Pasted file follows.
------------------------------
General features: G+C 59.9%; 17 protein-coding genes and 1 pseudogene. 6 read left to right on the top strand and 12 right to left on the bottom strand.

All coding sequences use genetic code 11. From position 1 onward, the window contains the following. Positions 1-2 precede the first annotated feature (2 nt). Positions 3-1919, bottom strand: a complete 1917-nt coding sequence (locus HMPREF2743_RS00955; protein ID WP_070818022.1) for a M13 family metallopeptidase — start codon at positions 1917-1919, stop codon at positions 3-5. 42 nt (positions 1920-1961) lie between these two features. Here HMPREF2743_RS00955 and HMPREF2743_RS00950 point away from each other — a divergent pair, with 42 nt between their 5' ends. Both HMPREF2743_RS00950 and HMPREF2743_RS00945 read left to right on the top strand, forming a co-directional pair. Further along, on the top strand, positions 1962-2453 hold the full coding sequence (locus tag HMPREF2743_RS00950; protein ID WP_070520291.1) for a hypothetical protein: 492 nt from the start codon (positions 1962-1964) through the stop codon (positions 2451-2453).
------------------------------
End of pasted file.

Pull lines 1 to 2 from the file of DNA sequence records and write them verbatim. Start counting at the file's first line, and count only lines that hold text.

General features: G+C 59.9%; 17 protein-coding genes and 1 pseudogene. 6 read left to right on the top strand and 12 right to left on the bottom strand.

All coding sequences use genetic code 11. From position 1 onward, the window contains the following. Positions 1-2 precede the first annotated feature (2 nt). Positions 3-1919, bottom strand: a complete 1917-nt coding sequence (locus HMPREF2743_RS00955; protein ID WP_070818022.1) for a M13 family metallopeptidase — start codon at positions 1917-1919, stop codon at positions 3-5. 42 nt (positions 1920-1961) lie between these two features. Here HMPREF2743_RS00955 and HMPREF2743_RS00950 point away from each other — a divergent pair, with 42 nt between their 5' ends. Both HMPREF2743_RS00950 and HMPREF2743_RS00945 read left to right on the top strand, forming a co-directional pair. Further along, on the top strand, positions 1962-2453 hold the full coding sequence (locus tag HMPREF2743_RS00950; protein ID WP_070520291.1) for a hypothetical protein: 492 nt from the start codon (positions 1962-1964) through the stop codon (positions 2451-2453).